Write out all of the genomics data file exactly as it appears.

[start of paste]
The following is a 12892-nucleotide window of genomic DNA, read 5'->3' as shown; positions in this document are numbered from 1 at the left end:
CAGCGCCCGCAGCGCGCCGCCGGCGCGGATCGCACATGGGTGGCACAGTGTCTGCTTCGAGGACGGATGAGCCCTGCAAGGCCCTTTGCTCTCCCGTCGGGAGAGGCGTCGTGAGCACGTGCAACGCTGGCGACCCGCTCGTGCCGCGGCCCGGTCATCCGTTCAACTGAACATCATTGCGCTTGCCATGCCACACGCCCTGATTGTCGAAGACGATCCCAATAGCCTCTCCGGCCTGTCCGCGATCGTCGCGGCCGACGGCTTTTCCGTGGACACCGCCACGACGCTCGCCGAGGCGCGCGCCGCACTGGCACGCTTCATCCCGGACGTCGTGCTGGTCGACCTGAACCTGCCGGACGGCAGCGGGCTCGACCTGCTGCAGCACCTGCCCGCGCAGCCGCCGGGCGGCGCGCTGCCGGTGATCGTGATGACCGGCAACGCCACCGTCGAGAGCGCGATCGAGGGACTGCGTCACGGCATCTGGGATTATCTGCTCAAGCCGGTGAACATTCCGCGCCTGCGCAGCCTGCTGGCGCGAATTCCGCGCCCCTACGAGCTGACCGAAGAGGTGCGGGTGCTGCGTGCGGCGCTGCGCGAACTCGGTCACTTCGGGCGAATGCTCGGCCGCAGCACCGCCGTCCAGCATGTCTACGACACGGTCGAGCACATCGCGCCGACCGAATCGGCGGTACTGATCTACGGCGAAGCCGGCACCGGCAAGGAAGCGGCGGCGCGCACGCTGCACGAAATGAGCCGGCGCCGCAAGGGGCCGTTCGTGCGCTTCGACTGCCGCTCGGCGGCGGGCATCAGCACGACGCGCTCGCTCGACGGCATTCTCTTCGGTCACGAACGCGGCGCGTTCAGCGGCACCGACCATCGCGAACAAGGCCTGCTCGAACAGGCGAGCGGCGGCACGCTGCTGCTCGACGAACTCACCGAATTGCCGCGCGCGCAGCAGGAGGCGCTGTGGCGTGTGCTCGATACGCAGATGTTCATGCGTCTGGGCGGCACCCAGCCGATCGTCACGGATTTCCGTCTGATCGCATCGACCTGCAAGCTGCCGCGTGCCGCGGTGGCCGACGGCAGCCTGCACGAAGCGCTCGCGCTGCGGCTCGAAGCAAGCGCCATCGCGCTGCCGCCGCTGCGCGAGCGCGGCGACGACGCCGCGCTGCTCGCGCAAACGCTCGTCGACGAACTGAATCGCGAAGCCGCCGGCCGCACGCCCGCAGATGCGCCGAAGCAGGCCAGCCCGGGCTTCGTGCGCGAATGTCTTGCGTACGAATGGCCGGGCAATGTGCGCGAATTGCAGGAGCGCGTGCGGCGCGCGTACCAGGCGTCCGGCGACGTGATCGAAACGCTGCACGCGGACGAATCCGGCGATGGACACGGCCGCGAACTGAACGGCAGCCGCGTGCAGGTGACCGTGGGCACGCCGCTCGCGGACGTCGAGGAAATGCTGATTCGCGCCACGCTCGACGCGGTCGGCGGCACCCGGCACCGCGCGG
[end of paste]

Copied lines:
The following is a 12892-nucleotide window of genomic DNA, read 5'->3' as shown; positions in this document are numbered from 1 at the left end:
CAGCGCCCGCAGCGCGCCGCCGGCGCGGATCGCACATGGGTGGCACAGTGTCTGCTTCGAGGACGGATGAGCCCTGCAAGGCCCTTTGCTCTCCCGTCGGGAGAGGCGTCGTGAGCACGTGCAACGCTGGCGACCCGCTCGTGCCGCGGCCCGGTCATCCGTTCAACTGAACATCATTGCGCTTGCCATGCCACACGCCCTGATTGTCGAAGACGATCCCAATAGCCTCTCCGGCCTGTCCGCGATCGTCGCGGCCGACGGCTTTTCCGTGGACACCGCCACGACGCTCGCCGAGGCGCGCGCCGCACTGGCACGCTTCATCCCGGACGTCGTGCTGGTCGACCTGAACCTGCCGGACGGCAGCGGGCTCGACCTGCTGCAGCACCTGCCCGCGCAGCCGCCGGGCGGCGCGCTGCCGGTGATCGTGATGACCGGCAACGCCACCGTCGAGAGCGCGATCGAGGGACTGCGTCACGGCATCTGGGATTATCTGCTCAAGCCGGTGAACATTCCGCGCCTGCGCAGCCTGCTGGCGCGAATTCCGCGCCCCTACGAGCTGACCGAAGAGGTGCGGGTGCTGCGTGCGGCGCTGCGCGAACTCGGTCACTTCGGGCGAATGCTCGGCCGCAGCACCGCCGTCCAGCATGTCTACGACACGGTCGAGCACATCGCGCCGACCGAATCGGCGGTACTGATCTACGGCGAAGCCGGCACCGGCAAGGAAGCGGCGGCGCGCACGCTGCACGAAATGAGCCGGCGCCGCAAGGGGCCGTTCGTGCGCTTCGACTGCCGCTCGGCGGCGGGCATCAGCACGACGCGCTCGCTCGACGGCATTCTCTTCGGTCACGAACGCGGCGCGTTCAGCGGCACCGACCATCGCGAACAAGGCCTGCTCGAACAGGCGAGCGGCGGCACGCTGCTGCTCGACGAACTCACCGAATTGCCGCGCGCGCAGCAGGAGGCGCTGTGGCGTGTGCTCGATACGCAGATGTTCATGCGTCTGGGCGGCACCCAGCCGATCGTCACGGATTTCCGTCTGATCGCATCGACCTGCAAGCTGCCGCGTGCCGCGGTGGCCGACGGCAGCCTGCACGAAGCGCTCGCGCTGCGGCTCGAAGCAAGCGCCATCGCGCTGCCGCCGCTGCGCGAGCGCGGCGACGACGCCGCGCTGCTCGCGCAAACGCTCGTCGACGAACTGAATCGCGAAGCCGCCGGCCGCACGCCCGCAGATGCGCCGAAGCAGGCCAGCCCGGGCTTCGTGCGCGAATGTCTTGCGTACGAATGGCCGGGCAATGTGCGCGAATTGCAGGAGCGCGTGCGGCGCGCGTACCAGGCGTCCGGCGACGTGATCGAAACGCTGCACGCGGACGAATCCGGCGATGGACACGGCCGCGAACTGAACGGCAGCCGCGTGCAGGTGACCGTGGGCACGCCGCTCGCGGACGTCGAGGAAATGCTGATTCGCGCCACGCTCGACGCGGTCGGCGGCACCCGGCACCGCGCGG